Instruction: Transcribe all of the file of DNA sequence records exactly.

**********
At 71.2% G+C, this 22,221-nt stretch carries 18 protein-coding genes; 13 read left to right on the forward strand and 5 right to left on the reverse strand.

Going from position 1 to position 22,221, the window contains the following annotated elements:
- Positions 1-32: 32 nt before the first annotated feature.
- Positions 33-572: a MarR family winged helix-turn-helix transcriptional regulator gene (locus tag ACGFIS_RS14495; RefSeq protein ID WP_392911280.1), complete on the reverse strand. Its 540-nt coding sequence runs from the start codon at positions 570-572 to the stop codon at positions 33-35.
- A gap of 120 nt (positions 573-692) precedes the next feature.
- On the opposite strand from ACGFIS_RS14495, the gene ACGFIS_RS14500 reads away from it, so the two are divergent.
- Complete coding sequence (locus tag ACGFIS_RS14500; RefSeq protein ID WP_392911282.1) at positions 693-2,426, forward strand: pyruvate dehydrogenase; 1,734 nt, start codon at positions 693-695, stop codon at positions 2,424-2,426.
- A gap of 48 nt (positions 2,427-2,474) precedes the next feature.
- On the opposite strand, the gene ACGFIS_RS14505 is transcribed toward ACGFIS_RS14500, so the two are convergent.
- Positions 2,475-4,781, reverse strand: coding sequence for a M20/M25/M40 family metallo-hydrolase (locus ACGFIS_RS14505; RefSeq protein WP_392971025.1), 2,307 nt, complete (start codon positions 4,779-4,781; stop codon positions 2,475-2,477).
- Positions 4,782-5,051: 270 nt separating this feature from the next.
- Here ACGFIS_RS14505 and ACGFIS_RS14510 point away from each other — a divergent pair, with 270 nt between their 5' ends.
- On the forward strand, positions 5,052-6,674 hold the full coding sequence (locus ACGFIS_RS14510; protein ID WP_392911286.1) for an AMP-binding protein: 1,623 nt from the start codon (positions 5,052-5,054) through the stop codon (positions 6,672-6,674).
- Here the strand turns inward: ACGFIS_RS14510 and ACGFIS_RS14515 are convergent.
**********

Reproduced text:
At 71.2% G+C, this 22,221-nt stretch carries 18 protein-coding genes; 13 read left to right on the forward strand and 5 right to left on the reverse strand.

Going from position 1 to position 22,221, the window contains the following annotated elements:
- Positions 1-32: 32 nt before the first annotated feature.
- Positions 33-572: a MarR family winged helix-turn-helix transcriptional regulator gene (locus tag ACGFIS_RS14495; RefSeq protein ID WP_392911280.1), complete on the reverse strand. Its 540-nt coding sequence runs from the start codon at positions 570-572 to the stop codon at positions 33-35.
- A gap of 120 nt (positions 573-692) precedes the next feature.
- On the opposite strand from ACGFIS_RS14495, the gene ACGFIS_RS14500 reads away from it, so the two are divergent.
- Complete coding sequence (locus tag ACGFIS_RS14500; RefSeq protein ID WP_392911282.1) at positions 693-2,426, forward strand: pyruvate dehydrogenase; 1,734 nt, start codon at positions 693-695, stop codon at positions 2,424-2,426.
- A gap of 48 nt (positions 2,427-2,474) precedes the next feature.
- On the opposite strand, the gene ACGFIS_RS14505 is transcribed toward ACGFIS_RS14500, so the two are convergent.
- Positions 2,475-4,781, reverse strand: coding sequence for a M20/M25/M40 family metallo-hydrolase (locus ACGFIS_RS14505; RefSeq protein WP_392971025.1), 2,307 nt, complete (start codon positions 4,779-4,781; stop codon positions 2,475-2,477).
- Positions 4,782-5,051: 270 nt separating this feature from the next.
- Here ACGFIS_RS14505 and ACGFIS_RS14510 point away from each other — a divergent pair, with 270 nt between their 5' ends.
- On the forward strand, positions 5,052-6,674 hold the full coding sequence (locus ACGFIS_RS14510; protein ID WP_392911286.1) for an AMP-binding protein: 1,623 nt from the start codon (positions 5,052-5,054) through the stop codon (positions 6,672-6,674).
- Here the strand turns inward: ACGFIS_RS14510 and ACGFIS_RS14515 are convergent.